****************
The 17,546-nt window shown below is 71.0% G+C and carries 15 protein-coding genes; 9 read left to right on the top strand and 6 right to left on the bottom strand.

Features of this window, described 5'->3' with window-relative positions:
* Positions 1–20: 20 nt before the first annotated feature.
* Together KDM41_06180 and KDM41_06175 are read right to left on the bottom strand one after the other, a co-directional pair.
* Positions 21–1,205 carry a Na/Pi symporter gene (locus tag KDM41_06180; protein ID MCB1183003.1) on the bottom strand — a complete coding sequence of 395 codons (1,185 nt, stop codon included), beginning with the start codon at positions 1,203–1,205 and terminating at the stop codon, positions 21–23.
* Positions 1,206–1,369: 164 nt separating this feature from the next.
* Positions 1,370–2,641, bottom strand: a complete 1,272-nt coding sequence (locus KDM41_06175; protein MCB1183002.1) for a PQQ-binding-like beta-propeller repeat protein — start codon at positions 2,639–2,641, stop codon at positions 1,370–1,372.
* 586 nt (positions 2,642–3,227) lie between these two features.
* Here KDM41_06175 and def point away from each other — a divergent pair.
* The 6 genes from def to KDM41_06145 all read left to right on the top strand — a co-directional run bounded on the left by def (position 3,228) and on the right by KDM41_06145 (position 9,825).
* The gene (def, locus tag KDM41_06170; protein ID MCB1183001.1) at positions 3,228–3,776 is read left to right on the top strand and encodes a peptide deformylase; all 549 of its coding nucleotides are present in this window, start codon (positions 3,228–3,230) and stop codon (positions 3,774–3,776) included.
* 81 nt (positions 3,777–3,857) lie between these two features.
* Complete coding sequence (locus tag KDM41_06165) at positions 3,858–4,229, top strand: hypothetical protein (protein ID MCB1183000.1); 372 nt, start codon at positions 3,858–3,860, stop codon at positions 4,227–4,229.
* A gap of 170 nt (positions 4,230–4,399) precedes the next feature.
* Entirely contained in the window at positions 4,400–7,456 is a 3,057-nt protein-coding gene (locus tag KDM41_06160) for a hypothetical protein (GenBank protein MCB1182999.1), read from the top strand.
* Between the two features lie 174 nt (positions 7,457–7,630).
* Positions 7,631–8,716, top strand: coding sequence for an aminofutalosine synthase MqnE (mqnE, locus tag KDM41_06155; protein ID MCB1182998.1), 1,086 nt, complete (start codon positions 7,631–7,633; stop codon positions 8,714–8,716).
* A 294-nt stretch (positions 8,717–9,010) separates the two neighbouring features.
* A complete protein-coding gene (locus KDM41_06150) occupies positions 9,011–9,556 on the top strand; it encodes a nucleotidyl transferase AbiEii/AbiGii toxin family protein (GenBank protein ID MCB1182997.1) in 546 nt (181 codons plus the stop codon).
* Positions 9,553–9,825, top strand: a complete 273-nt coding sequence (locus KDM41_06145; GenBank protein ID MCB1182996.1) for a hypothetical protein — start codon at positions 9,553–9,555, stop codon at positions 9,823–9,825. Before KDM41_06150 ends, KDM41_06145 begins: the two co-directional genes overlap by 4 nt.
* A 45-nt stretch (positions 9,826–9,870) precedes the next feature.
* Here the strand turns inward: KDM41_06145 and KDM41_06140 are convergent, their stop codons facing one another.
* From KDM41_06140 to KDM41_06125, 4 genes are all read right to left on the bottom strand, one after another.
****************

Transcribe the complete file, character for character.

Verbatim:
The 17,546-nt window shown below is 71.0% G+C and carries 15 protein-coding genes; 9 read left to right on the top strand and 6 right to left on the bottom strand.

Features of this window, described 5'->3' with window-relative positions:
* Positions 1–20: 20 nt before the first annotated feature.
* Together KDM41_06180 and KDM41_06175 are read right to left on the bottom strand one after the other, a co-directional pair.
* Positions 21–1,205 carry a Na/Pi symporter gene (locus tag KDM41_06180; protein ID MCB1183003.1) on the bottom strand — a complete coding sequence of 395 codons (1,185 nt, stop codon included), beginning with the start codon at positions 1,203–1,205 and terminating at the stop codon, positions 21–23.
* Positions 1,206–1,369: 164 nt separating this feature from the next.
* Positions 1,370–2,641, bottom strand: a complete 1,272-nt coding sequence (locus KDM41_06175; protein MCB1183002.1) for a PQQ-binding-like beta-propeller repeat protein — start codon at positions 2,639–2,641, stop codon at positions 1,370–1,372.
* 586 nt (positions 2,642–3,227) lie between these two features.
* Here KDM41_06175 and def point away from each other — a divergent pair.
* The 6 genes from def to KDM41_06145 all read left to right on the top strand — a co-directional run bounded on the left by def (position 3,228) and on the right by KDM41_06145 (position 9,825).
* The gene (def, locus tag KDM41_06170; protein ID MCB1183001.1) at positions 3,228–3,776 is read left to right on the top strand and encodes a peptide deformylase; all 549 of its coding nucleotides are present in this window, start codon (positions 3,228–3,230) and stop codon (positions 3,774–3,776) included.
* 81 nt (positions 3,777–3,857) lie between these two features.
* Complete coding sequence (locus tag KDM41_06165) at positions 3,858–4,229, top strand: hypothetical protein (protein ID MCB1183000.1); 372 nt, start codon at positions 3,858–3,860, stop codon at positions 4,227–4,229.
* A gap of 170 nt (positions 4,230–4,399) precedes the next feature.
* Entirely contained in the window at positions 4,400–7,456 is a 3,057-nt protein-coding gene (locus tag KDM41_06160) for a hypothetical protein (GenBank protein MCB1182999.1), read from the top strand.
* Between the two features lie 174 nt (positions 7,457–7,630).
* Positions 7,631–8,716, top strand: coding sequence for an aminofutalosine synthase MqnE (mqnE, locus tag KDM41_06155; protein ID MCB1182998.1), 1,086 nt, complete (start codon positions 7,631–7,633; stop codon positions 8,714–8,716).
* A 294-nt stretch (positions 8,717–9,010) separates the two neighbouring features.
* A complete protein-coding gene (locus KDM41_06150) occupies positions 9,011–9,556 on the top strand; it encodes a nucleotidyl transferase AbiEii/AbiGii toxin family protein (GenBank protein ID MCB1182997.1) in 546 nt (181 codons plus the stop codon).
* Positions 9,553–9,825, top strand: a complete 273-nt coding sequence (locus KDM41_06145; GenBank protein ID MCB1182996.1) for a hypothetical protein — start codon at positions 9,553–9,555, stop codon at positions 9,823–9,825. Before KDM41_06150 ends, KDM41_06145 begins: the two co-directional genes overlap by 4 nt.
* A 45-nt stretch (positions 9,826–9,870) precedes the next feature.
* Here the strand turns inward: KDM41_06145 and KDM41_06140 are convergent, their stop codons facing one another.
* From KDM41_06140 to KDM41_06125, 4 genes are all read right to left on the bottom strand, one after another.